Tim Bowling’s other poetry collections include Dying Scarlet and Tenderman (both winners of the Stephan G. Stephansson Award for poetry); Darkness and Silence (winner of the CAA Award for Poetry); and The Witness Ghost and The Memory Orchard (both nominated for the Governor General’s Literary Award for Poetry). He is also the author of four novels: Downriver Drift, The Paperboy’s Winter, The Bone Sharps and The Tinsmith, which was shortlisted for the Rogers Writers’ Trust Fiction Prize in 2012. His first book of non-fiction, The Lost Coast: Salmon, Memory and the Death of Wild Culture, was shortlisted for The Writers’ Trust Nereus Non-Fiction Award and it won the Alberta Literary Awards’ Wilfred Eggleston Award for Non-Fiction.
Other nominees for the 2014 Robert Kroetsch City of Edmonton Book Prize are Nellie Carlson, Kathleen Steinhauer and Linda Goyette (for Disinherited Generations: Our Struggle to Reclaim Treaty Rights for First Nations Women and their Descendants, University of Alberta Press), and Lynn Coady (for Hellgoing, House of Anansi Press).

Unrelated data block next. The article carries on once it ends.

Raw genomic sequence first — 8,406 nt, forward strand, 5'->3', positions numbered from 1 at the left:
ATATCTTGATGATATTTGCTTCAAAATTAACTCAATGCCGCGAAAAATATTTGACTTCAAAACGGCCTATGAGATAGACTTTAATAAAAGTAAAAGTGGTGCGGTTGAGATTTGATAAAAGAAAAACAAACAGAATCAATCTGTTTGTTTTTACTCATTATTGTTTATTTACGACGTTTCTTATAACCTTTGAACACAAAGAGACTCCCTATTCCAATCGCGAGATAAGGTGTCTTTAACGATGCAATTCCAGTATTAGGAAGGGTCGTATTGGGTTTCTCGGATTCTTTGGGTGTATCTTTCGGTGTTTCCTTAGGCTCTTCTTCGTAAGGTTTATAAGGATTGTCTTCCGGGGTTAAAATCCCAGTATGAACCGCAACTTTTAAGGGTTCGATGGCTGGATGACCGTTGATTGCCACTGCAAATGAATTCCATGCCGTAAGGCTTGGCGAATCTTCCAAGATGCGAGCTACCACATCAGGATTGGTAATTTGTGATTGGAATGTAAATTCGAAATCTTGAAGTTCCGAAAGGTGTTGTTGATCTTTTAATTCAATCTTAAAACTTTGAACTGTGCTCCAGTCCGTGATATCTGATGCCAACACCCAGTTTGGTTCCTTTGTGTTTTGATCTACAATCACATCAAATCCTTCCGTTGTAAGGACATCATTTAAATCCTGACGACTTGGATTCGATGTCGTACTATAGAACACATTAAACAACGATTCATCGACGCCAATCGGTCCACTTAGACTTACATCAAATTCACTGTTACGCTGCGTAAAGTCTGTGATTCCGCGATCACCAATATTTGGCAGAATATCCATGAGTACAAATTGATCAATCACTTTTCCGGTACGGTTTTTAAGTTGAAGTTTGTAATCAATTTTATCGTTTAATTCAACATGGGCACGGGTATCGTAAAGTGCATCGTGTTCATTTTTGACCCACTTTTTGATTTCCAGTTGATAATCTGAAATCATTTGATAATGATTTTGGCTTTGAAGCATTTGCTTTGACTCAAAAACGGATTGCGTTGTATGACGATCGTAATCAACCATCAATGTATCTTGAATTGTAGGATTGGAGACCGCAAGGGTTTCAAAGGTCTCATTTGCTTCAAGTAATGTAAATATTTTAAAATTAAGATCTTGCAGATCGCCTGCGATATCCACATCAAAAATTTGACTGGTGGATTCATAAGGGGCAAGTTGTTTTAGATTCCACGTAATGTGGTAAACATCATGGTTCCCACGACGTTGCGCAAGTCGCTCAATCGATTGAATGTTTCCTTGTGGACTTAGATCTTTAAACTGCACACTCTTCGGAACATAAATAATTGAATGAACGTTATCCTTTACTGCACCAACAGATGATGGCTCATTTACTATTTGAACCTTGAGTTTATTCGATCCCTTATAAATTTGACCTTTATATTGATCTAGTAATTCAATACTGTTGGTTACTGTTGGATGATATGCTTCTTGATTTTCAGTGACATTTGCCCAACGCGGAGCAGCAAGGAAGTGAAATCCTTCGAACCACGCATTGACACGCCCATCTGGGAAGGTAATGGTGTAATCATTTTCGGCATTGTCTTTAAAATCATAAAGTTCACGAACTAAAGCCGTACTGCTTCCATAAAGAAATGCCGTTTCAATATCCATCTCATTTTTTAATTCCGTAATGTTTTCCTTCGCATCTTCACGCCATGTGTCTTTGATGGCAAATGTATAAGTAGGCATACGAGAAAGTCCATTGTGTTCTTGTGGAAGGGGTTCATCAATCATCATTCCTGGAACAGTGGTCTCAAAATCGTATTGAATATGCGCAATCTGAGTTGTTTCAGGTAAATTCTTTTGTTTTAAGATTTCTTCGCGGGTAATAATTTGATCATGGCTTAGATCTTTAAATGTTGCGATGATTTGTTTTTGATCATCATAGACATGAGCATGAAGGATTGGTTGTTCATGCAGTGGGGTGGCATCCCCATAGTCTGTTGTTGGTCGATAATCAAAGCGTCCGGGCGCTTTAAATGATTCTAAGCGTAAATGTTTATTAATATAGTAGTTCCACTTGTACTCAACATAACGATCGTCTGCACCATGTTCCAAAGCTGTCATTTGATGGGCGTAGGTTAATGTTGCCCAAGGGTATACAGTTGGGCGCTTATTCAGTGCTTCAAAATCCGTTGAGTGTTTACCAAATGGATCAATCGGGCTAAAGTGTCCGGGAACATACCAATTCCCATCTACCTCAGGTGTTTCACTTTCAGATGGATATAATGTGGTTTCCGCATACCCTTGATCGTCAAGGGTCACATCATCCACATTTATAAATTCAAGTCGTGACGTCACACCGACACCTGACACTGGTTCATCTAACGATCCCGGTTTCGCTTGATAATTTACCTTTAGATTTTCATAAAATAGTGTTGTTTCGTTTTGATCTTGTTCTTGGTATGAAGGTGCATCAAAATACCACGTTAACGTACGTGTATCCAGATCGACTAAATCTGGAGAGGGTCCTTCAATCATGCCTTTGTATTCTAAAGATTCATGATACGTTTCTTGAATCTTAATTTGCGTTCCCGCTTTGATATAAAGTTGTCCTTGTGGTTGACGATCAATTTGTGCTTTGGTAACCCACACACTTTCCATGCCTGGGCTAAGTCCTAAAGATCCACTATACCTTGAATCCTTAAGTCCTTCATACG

Congratulations to Renée Sarojini Saklikar, who has been nominated for the BC Book Prizes’, Dorothy Livesay Poetry Prize for her poetry collection children of air india. This award acknowledges the achievements of British Columbia authors of poetry.
children of air india is a series of elegiac sequences exploring the nature of individual loss, situated within public trauma. This collection breaks new ground in its approach to the saga that is Canada/Air India, an event and its aftermath that is both over-reported and under-represented in our national psyche. Why does 9/11 resonate more strongly with Canadians than June 23, 1985? The poems in this book search out answers in the “everything/ness and nothing/ness” of an act and its aftermath, revealing a voice that re-defines and re-visions.